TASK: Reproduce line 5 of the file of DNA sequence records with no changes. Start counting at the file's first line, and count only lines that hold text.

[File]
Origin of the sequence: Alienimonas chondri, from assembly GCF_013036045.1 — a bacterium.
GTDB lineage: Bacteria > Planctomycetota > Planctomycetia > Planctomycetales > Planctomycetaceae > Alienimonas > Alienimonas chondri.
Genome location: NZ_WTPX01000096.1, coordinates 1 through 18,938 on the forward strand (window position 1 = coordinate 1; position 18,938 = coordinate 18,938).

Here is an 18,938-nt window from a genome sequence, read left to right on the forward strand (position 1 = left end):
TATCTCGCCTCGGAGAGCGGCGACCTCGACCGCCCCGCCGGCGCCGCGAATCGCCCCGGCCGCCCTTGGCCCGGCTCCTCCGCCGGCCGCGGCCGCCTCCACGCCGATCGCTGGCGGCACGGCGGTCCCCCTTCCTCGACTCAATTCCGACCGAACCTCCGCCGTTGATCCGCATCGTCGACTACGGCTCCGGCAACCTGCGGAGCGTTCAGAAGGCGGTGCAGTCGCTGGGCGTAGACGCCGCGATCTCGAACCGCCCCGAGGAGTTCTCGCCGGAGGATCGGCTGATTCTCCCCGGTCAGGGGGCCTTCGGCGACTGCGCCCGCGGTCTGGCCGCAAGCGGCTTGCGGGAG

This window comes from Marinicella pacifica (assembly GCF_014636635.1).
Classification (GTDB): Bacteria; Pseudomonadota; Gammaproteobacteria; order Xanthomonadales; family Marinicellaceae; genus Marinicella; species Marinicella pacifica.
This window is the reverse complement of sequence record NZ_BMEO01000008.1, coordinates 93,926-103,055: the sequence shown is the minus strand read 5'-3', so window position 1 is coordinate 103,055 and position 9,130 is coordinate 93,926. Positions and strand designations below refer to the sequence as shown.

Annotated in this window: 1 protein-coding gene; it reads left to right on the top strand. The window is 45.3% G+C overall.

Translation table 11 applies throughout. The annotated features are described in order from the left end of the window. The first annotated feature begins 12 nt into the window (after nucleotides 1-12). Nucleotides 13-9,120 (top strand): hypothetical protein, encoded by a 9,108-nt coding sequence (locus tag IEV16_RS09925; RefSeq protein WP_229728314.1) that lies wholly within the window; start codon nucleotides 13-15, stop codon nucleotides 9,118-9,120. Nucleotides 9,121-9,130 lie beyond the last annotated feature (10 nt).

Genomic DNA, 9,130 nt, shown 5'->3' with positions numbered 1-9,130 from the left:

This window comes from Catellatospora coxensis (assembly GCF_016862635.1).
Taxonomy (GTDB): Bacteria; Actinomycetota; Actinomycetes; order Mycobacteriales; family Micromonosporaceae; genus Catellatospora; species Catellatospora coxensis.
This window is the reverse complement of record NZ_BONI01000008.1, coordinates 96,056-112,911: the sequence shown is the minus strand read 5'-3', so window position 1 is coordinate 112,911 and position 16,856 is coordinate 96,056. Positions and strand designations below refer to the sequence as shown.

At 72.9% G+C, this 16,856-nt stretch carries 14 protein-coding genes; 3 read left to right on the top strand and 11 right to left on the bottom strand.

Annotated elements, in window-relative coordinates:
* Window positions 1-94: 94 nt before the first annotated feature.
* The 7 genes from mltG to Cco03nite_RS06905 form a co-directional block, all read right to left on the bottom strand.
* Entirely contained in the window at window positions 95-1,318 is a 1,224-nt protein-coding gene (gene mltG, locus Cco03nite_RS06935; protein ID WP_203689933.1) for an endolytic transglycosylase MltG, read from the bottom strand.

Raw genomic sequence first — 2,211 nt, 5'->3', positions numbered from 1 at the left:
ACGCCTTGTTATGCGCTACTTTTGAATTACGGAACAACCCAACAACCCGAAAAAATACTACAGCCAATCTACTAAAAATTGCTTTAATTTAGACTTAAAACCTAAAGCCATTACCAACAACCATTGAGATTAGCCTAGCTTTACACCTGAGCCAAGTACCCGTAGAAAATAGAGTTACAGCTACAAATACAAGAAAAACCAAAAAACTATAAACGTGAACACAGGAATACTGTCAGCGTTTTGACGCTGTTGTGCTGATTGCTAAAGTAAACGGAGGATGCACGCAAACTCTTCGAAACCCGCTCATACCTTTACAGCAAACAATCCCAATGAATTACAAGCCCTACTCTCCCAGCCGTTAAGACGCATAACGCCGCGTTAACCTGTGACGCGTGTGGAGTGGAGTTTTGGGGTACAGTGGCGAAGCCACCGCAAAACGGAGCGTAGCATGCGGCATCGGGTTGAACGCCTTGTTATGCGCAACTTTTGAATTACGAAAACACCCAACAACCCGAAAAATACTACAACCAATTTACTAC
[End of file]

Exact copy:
TATCTCGCCTCGGAGAGCGGCGACCTCGACCGCCCCGCCGGCGCCGCGAATCGCCCCGGCCGCCCTTGGCCCGGCTCCTCCGCCGGCCGCGGCCGCCTCCACGCCGATCGCTGGCGGCACGGCGGTCCCCCTTCCTCGACTCAATTCCGACCGAACCTCCGCCGTTGATCCGCATCGTCGACTACGGCTCCGGCAACCTGCGGAGCGTTCAGAAGGCGGTGCAGTCGCTGGGCGTAGACGCCGCGATCTCGAACCGCCCCGAGGAGTTCTCGCCGGAGGATCGGCTGATTCTCCCCGGTCAGGGGGCCTTCGGCGACTGCGCCCGCGGTCTGGCCGCAAGCGGCTTGCGGGAG